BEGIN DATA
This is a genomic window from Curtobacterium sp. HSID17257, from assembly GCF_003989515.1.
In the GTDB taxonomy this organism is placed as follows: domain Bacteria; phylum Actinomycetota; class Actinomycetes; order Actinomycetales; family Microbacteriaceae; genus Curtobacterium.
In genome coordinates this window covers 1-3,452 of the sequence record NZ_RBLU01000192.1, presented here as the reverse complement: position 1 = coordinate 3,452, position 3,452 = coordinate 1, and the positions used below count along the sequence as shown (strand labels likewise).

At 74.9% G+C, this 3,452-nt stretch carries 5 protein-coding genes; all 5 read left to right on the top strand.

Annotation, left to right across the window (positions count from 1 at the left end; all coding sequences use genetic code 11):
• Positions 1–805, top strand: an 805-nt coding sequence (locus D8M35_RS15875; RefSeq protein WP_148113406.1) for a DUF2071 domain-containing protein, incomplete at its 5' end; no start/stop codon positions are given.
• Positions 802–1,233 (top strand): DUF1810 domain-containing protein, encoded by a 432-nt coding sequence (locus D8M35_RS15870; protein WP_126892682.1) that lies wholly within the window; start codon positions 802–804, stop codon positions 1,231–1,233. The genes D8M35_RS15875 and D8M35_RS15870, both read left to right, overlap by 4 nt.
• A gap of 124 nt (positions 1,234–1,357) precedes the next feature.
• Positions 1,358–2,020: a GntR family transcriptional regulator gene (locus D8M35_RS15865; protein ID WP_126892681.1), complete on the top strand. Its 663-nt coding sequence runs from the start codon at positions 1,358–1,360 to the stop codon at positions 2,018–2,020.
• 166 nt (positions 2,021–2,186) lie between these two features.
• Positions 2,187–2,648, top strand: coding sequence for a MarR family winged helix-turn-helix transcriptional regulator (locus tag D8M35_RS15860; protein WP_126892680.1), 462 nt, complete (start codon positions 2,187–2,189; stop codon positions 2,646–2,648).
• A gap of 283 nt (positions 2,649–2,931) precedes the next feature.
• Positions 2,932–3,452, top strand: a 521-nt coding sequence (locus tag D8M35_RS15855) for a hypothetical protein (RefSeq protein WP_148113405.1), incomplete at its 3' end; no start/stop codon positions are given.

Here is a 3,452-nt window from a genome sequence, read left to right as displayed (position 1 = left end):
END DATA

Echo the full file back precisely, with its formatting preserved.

This is a genomic window from Curtobacterium sp. HSID17257, from assembly GCF_003989515.1.
In the GTDB taxonomy this organism is placed as follows: domain Bacteria; phylum Actinomycetota; class Actinomycetes; order Actinomycetales; family Microbacteriaceae; genus Curtobacterium.
In genome coordinates this window covers 1-3,452 of the sequence record NZ_RBLU01000192.1, presented here as the reverse complement: position 1 = coordinate 3,452, position 3,452 = coordinate 1, and the positions used below count along the sequence as shown (strand labels likewise).

At 74.9% G+C, this 3,452-nt stretch carries 5 protein-coding genes; all 5 read left to right on the top strand.

Annotation, left to right across the window (positions count from 1 at the left end; all coding sequences use genetic code 11):
• Positions 1–805, top strand: an 805-nt coding sequence (locus D8M35_RS15875; RefSeq protein WP_148113406.1) for a DUF2071 domain-containing protein, incomplete at its 5' end; no start/stop codon positions are given.
• Positions 802–1,233 (top strand): DUF1810 domain-containing protein, encoded by a 432-nt coding sequence (locus D8M35_RS15870; protein WP_126892682.1) that lies wholly within the window; start codon positions 802–804, stop codon positions 1,231–1,233. The genes D8M35_RS15875 and D8M35_RS15870, both read left to right, overlap by 4 nt.
• A gap of 124 nt (positions 1,234–1,357) precedes the next feature.
• Positions 1,358–2,020: a GntR family transcriptional regulator gene (locus D8M35_RS15865; protein ID WP_126892681.1), complete on the top strand. Its 663-nt coding sequence runs from the start codon at positions 1,358–1,360 to the stop codon at positions 2,018–2,020.
• 166 nt (positions 2,021–2,186) lie between these two features.
• Positions 2,187–2,648, top strand: coding sequence for a MarR family winged helix-turn-helix transcriptional regulator (locus tag D8M35_RS15860; protein WP_126892680.1), 462 nt, complete (start codon positions 2,187–2,189; stop codon positions 2,646–2,648).
• A gap of 283 nt (positions 2,649–2,931) precedes the next feature.
• Positions 2,932–3,452, top strand: a 521-nt coding sequence (locus tag D8M35_RS15855) for a hypothetical protein (RefSeq protein WP_148113405.1), incomplete at its 3' end; no start/stop codon positions are given.

Here is a 3,452-nt window from a genome sequence, read left to right as displayed (position 1 = left end):